“Making Moves” in a Cardiac ICU: An Epistemology of Rhythm, Data Richness, and Process Certainty

A Change in Heart,
Photo by James Stenberg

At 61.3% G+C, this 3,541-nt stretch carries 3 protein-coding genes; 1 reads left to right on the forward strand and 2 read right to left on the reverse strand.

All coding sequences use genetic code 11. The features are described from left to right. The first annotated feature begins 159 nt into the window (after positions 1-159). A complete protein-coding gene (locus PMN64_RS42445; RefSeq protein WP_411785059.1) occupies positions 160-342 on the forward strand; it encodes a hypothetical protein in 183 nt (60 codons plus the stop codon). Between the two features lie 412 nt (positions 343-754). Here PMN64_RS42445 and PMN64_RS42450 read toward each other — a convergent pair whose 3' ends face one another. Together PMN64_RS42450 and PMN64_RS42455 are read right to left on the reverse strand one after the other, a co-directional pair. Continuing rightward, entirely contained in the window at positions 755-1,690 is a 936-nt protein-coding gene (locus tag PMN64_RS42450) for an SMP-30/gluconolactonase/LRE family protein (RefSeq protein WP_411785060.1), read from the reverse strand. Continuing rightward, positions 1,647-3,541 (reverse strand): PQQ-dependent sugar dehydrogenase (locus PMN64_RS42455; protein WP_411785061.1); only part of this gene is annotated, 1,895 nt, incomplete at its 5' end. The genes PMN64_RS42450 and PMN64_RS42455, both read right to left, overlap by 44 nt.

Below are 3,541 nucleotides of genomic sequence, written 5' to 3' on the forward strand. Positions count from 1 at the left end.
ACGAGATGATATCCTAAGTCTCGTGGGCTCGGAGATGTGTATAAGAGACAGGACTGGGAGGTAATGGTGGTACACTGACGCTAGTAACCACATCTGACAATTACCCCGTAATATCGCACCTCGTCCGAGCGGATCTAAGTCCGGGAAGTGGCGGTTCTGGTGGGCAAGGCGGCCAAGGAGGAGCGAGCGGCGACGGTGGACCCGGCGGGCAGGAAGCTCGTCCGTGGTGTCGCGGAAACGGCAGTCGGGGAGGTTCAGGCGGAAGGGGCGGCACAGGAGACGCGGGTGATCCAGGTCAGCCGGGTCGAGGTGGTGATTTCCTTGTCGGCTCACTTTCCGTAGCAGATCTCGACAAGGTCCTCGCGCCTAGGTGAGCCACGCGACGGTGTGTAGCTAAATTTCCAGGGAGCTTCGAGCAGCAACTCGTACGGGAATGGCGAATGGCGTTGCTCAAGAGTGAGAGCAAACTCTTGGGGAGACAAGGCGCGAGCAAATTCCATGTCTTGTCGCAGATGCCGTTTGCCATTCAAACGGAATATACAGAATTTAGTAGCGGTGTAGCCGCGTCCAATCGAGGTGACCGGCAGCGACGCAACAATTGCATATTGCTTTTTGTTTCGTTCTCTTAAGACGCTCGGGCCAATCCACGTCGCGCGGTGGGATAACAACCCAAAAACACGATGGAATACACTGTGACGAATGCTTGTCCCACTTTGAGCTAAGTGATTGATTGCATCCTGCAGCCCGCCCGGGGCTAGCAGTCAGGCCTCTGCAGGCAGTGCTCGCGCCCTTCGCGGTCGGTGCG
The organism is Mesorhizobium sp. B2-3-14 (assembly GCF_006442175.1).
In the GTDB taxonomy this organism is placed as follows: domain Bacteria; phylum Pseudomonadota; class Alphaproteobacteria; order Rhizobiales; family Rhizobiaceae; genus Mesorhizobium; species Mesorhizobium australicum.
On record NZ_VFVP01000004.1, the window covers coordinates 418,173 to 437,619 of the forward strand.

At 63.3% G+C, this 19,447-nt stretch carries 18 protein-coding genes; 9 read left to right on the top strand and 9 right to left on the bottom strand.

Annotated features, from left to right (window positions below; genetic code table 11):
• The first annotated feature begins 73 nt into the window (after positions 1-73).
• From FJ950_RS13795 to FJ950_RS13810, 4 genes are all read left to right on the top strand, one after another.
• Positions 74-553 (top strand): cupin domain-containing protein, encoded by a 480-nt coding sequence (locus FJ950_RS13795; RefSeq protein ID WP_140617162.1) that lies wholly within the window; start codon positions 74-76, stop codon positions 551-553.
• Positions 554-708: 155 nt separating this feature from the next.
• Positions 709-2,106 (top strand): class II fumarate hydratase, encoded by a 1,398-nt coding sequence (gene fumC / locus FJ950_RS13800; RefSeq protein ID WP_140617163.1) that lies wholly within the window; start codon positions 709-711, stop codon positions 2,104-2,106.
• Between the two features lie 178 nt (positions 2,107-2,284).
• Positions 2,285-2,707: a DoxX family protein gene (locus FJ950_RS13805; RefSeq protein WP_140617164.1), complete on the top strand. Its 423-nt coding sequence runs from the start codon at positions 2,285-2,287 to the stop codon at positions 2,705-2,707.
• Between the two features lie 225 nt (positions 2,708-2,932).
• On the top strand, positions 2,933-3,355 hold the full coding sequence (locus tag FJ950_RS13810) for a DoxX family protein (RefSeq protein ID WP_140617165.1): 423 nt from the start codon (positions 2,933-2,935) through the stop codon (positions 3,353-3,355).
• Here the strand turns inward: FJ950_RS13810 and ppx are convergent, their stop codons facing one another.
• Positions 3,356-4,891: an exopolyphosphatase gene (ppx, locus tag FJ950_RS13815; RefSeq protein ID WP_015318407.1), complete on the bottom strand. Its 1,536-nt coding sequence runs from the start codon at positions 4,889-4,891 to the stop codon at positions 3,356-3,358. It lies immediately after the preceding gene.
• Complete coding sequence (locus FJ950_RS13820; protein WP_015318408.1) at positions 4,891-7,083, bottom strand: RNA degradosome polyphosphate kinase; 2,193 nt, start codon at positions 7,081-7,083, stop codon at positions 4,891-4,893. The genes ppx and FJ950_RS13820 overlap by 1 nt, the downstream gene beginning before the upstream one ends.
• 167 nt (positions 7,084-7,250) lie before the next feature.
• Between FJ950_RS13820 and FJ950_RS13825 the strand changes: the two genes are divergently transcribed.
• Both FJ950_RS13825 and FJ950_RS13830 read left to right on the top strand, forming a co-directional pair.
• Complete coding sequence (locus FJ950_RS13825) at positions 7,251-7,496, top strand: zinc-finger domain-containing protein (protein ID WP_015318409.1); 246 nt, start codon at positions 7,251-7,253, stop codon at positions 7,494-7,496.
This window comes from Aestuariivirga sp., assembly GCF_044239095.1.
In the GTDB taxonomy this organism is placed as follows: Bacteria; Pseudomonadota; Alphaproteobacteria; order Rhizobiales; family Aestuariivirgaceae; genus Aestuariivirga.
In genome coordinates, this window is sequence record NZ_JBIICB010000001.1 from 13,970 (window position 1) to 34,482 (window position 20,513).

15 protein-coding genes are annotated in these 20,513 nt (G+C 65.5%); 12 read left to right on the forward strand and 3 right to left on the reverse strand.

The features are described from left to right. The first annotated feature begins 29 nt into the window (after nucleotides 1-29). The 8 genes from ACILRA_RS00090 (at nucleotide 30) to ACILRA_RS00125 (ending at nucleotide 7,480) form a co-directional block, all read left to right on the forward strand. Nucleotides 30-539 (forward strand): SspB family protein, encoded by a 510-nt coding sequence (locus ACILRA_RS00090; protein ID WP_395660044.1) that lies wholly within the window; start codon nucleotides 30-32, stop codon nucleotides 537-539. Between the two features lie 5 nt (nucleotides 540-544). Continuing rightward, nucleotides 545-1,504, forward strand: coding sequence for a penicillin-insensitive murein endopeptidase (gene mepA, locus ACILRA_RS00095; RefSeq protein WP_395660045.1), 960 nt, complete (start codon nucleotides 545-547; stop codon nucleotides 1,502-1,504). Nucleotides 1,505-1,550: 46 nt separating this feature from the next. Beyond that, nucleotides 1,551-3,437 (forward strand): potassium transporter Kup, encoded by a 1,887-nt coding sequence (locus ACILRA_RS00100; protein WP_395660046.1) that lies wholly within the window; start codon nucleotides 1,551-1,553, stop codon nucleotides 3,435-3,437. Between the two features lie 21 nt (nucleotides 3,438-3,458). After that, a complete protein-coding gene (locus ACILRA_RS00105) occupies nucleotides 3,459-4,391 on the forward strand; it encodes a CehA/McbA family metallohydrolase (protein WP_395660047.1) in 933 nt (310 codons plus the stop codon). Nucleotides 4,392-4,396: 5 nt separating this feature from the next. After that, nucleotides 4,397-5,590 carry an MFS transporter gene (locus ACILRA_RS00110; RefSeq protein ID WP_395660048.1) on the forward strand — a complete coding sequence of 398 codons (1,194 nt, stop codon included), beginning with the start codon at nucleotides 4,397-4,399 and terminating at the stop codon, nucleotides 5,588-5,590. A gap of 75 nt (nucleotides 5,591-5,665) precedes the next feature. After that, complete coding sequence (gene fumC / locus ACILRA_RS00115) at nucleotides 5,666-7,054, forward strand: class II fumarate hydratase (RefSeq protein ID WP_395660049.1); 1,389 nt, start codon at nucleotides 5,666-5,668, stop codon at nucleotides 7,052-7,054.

Ethnographers of clinical rationality often assume that the goal of biomedical practice is to eliminate uncertainty to produce definitive diagnoses. In this ethnography of an academic cardiac intensive care unit (CCU) in the United States, bodies are conceived instead as ever‐changing constellations of problems that make diagnostic certainty irrelevant and require clinicians to construct and reconstruct temporary models to facilitate action. They suspend their uncertainty to “convince themselves” enough to “make moves” on patients, driven by the relentless tempo of critical illness. This necessitates a practice‐oriented model of professional rationality that can account for the flow of time, with implications beyond the biomedical.